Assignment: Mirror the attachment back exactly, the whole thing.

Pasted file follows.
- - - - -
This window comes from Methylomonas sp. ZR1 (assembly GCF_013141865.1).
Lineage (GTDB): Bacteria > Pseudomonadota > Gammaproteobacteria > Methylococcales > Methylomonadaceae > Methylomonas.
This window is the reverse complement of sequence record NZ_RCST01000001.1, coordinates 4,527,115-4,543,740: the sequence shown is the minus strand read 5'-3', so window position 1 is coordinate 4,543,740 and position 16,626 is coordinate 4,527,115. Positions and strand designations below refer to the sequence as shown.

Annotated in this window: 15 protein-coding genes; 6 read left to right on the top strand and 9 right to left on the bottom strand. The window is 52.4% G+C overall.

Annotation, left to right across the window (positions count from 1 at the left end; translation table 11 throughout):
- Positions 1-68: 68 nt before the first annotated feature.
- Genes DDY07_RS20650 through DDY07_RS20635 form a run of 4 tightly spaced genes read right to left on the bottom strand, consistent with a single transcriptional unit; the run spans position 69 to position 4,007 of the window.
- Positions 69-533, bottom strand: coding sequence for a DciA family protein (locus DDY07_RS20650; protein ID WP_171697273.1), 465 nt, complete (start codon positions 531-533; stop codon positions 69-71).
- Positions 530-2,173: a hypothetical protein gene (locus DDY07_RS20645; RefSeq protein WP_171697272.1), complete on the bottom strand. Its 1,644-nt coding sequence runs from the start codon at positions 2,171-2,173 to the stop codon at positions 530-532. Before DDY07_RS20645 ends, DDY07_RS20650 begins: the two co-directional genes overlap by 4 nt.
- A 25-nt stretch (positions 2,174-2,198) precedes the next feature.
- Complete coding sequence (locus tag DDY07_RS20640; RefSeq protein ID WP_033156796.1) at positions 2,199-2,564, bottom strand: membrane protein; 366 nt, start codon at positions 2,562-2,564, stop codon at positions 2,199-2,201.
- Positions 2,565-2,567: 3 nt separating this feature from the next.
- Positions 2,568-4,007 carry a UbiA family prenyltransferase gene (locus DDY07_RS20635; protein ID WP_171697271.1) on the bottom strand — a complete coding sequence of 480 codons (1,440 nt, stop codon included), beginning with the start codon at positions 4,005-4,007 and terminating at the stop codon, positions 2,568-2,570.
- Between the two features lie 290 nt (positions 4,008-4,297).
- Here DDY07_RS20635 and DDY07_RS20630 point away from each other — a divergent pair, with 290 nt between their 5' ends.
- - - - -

This window comes from Methylomonas sp. ZR1 (assembly GCF_013141865.1).
Lineage (GTDB): Bacteria > Pseudomonadota > Gammaproteobacteria > Methylococcales > Methylomonadaceae > Methylomonas.
This window is the reverse complement of sequence record NZ_RCST01000001.1, coordinates 4,527,115-4,543,740: the sequence shown is the minus strand read 5'-3', so window position 1 is coordinate 4,543,740 and position 16,626 is coordinate 4,527,115. Positions and strand designations below refer to the sequence as shown.

Annotated in this window: 15 protein-coding genes; 6 read left to right on the top strand and 9 right to left on the bottom strand. The window is 52.4% G+C overall.

Annotation, left to right across the window (positions count from 1 at the left end; translation table 11 throughout):
- Positions 1-68: 68 nt before the first annotated feature.
- Genes DDY07_RS20650 through DDY07_RS20635 form a run of 4 tightly spaced genes read right to left on the bottom strand, consistent with a single transcriptional unit; the run spans position 69 to position 4,007 of the window.
- Positions 69-533, bottom strand: coding sequence for a DciA family protein (locus DDY07_RS20650; protein ID WP_171697273.1), 465 nt, complete (start codon positions 531-533; stop codon positions 69-71).
- Positions 530-2,173: a hypothetical protein gene (locus DDY07_RS20645; RefSeq protein WP_171697272.1), complete on the bottom strand. Its 1,644-nt coding sequence runs from the start codon at positions 2,171-2,173 to the stop codon at positions 530-532. Before DDY07_RS20645 ends, DDY07_RS20650 begins: the two co-directional genes overlap by 4 nt.
- A 25-nt stretch (positions 2,174-2,198) precedes the next feature.
- Complete coding sequence (locus tag DDY07_RS20640; RefSeq protein ID WP_033156796.1) at positions 2,199-2,564, bottom strand: membrane protein; 366 nt, start codon at positions 2,562-2,564, stop codon at positions 2,199-2,201.
- Positions 2,565-2,567: 3 nt separating this feature from the next.
- Positions 2,568-4,007 carry a UbiA family prenyltransferase gene (locus DDY07_RS20635; protein ID WP_171697271.1) on the bottom strand — a complete coding sequence of 480 codons (1,440 nt, stop codon included), beginning with the start codon at positions 4,005-4,007 and terminating at the stop codon, positions 2,568-2,570.
- Between the two features lie 290 nt (positions 4,008-4,297).
- Here DDY07_RS20635 and DDY07_RS20630 point away from each other — a divergent pair, with 290 nt between their 5' ends.